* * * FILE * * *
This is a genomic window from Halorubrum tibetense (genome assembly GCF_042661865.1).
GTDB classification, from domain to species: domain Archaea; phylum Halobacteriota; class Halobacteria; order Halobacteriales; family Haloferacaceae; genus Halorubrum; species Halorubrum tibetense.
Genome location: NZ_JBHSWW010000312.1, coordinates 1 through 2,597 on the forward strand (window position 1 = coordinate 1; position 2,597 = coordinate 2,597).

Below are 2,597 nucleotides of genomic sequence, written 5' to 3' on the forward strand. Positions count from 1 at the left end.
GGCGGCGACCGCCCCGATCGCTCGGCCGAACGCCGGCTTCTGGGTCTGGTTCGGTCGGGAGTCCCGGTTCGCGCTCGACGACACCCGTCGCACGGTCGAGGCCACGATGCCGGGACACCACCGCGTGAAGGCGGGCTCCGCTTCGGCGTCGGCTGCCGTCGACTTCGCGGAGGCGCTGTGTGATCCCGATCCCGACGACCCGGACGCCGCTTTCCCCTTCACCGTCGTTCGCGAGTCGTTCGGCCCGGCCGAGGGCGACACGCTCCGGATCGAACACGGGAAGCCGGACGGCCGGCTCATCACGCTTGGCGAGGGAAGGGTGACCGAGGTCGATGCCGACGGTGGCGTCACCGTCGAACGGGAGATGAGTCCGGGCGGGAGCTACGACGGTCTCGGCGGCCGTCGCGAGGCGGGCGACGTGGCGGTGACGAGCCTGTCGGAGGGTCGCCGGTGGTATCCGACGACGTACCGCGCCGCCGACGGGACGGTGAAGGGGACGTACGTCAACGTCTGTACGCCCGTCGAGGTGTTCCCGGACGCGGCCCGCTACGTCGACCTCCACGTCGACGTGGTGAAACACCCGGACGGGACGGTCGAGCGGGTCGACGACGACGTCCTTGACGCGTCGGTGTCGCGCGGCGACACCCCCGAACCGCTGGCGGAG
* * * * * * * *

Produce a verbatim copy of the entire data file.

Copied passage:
This is a genomic window from Halorubrum tibetense (genome assembly GCF_042661865.1).
GTDB classification, from domain to species: domain Archaea; phylum Halobacteriota; class Halobacteria; order Halobacteriales; family Haloferacaceae; genus Halorubrum; species Halorubrum tibetense.
Genome location: NZ_JBHSWW010000312.1, coordinates 1 through 2,597 on the forward strand (window position 1 = coordinate 1; position 2,597 = coordinate 2,597).

Below are 2,597 nucleotides of genomic sequence, written 5' to 3' on the forward strand. Positions count from 1 at the left end.
GGCGGCGACCGCCCCGATCGCTCGGCCGAACGCCGGCTTCTGGGTCTGGTTCGGTCGGGAGTCCCGGTTCGCGCTCGACGACACCCGTCGCACGGTCGAGGCCACGATGCCGGGACACCACCGCGTGAAGGCGGGCTCCGCTTCGGCGTCGGCTGCCGTCGACTTCGCGGAGGCGCTGTGTGATCCCGATCCCGACGACCCGGACGCCGCTTTCCCCTTCACCGTCGTTCGCGAGTCGTTCGGCCCGGCCGAGGGCGACACGCTCCGGATCGAACACGGGAAGCCGGACGGCCGGCTCATCACGCTTGGCGAGGGAAGGGTGACCGAGGTCGATGCCGACGGTGGCGTCACCGTCGAACGGGAGATGAGTCCGGGCGGGAGCTACGACGGTCTCGGCGGCCGTCGCGAGGCGGGCGACGTGGCGGTGACGAGCCTGTCGGAGGGTCGCCGGTGGTATCCGACGACGTACCGCGCCGCCGACGGGACGGTGAAGGGGACGTACGTCAACGTCTGTACGCCCGTCGAGGTGTTCCCGGACGCGGCCCGCTACGTCGACCTCCACGTCGACGTGGTGAAACACCCGGACGGGACGGTCGAGCGGGTCGACGACGACGTCCTTGACGCGTCGGTGTCGCGCGGCGACACCCCCGAACCGCTGGCGGAG